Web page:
Twitter ban and jail time for party harassing judge in custody case

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Twitter ban and jail time for party harassing judge in custody case

A 34-year-old woman has been banned from using Twitter as part of her sentence for stalking and harassing Pennsylvania Judge Wendy Demchick-Alloy.Sadiyyah F. Young was sentenced to 11 ½ to 23 months in the county jail, to be followed by three years’ probation, after she pleaded guilty to misdemeanor charges of stalking, forgery and identity theft. In addition, she was ordered to have no contact with Judge Wendy Demchick-Alloy and several social workers as a condition of her sentence

The sentence was part of a negotiated guilty plea agreement accepted by Judge William Carpenter of Montgomery County, Pennsylvania. Young, who was represented by defense lawyer Peter Amuso, will be under court supervision for a total of about five years.

According to authorities, Young engaged in a harassment campaign from December 2011 to July 2012 targeting Judge Wendy Demchick-Alloy (plus other lawyers and social workers) after the jurist ruled against her six years ago in a hearing over Young’s ability to care for her children. The children were placed in foster care.

Assistant District Attorney Matthew Quigg told The Mercury newspaper, “We specifically asked that she be banned from Twitter, and it’s a condition of her release from prison. If she’s found on Twitter at any point in time she violates her parole and probation.”

“Certainly, social media provides a forum and when used properly is good for expressing people’s opinions and beliefs but when you start to target people, when you start to make veiled threats against people, social media becomes a dangerous thing,” Quigg added.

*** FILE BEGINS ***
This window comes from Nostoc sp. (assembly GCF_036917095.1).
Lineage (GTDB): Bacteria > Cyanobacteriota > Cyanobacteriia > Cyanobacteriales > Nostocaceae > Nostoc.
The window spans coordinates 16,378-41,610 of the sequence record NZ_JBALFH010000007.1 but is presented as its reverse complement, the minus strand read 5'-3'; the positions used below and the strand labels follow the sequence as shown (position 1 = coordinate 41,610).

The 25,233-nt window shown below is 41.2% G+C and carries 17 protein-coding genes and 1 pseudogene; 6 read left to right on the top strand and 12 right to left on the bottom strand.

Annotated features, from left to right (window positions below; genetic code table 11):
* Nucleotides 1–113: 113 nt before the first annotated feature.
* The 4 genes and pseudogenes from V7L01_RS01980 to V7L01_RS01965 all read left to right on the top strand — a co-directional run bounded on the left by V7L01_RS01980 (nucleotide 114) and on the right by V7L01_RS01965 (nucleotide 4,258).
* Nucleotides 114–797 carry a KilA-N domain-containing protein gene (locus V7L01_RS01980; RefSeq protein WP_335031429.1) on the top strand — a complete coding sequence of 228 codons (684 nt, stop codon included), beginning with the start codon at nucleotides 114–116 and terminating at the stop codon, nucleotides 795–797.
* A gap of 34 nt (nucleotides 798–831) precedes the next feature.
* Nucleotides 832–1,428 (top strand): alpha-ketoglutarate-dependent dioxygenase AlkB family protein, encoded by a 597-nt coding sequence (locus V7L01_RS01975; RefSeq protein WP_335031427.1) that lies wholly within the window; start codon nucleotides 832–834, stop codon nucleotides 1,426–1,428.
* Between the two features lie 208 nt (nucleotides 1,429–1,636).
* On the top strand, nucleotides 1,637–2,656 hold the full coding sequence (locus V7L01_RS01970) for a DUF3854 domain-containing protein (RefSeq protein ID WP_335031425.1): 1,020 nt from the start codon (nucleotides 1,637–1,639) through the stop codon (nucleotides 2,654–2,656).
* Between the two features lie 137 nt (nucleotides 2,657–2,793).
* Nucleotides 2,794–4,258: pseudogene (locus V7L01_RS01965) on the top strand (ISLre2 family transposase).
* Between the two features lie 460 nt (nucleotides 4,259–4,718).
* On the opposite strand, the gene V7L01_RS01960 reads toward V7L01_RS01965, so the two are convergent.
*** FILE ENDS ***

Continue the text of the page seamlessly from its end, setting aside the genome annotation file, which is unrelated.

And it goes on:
“She was putting out false allegations against people . . . relating to their professional conduct, personal conduct… The tweets crossed the line when they listed the judge’s home address and telephone number, along with “veiled threats,” Quigg said.

Defense attorney Peter Amuso said his client agreed to the terms of the sentence and will not fight the Twitter ban. “At this point in time . . . she understands the judicial system and respects the decisions of the judges,” he said.

Divorce can be hard at times and that’s when emotions take charge. It is always best to take a moment to think and not react immediately, nor post details about your case on social networking sites.  While parties can get frustrated with the courts when the case does not go the way they desire, it is important to remember that verbally attacking the courts or a judge online is not helpful to a custody case. This is one of those times where you are better to remain silent.  If your frustration is at a level where you are having difficulty dealing with it, counseling can help in many instances.

If you are facing a divorce or any other family law issue for that matter, you may contact the Stange Law Firm, PC to schedule a consultation with a family law attorney either by phone at 855-805-0595 or online.

Source: Pottstown woman sentenced for Twitter tirade targeting Montco judge, by Carl Hessler Jr., The Mercury, November 7, 2013.


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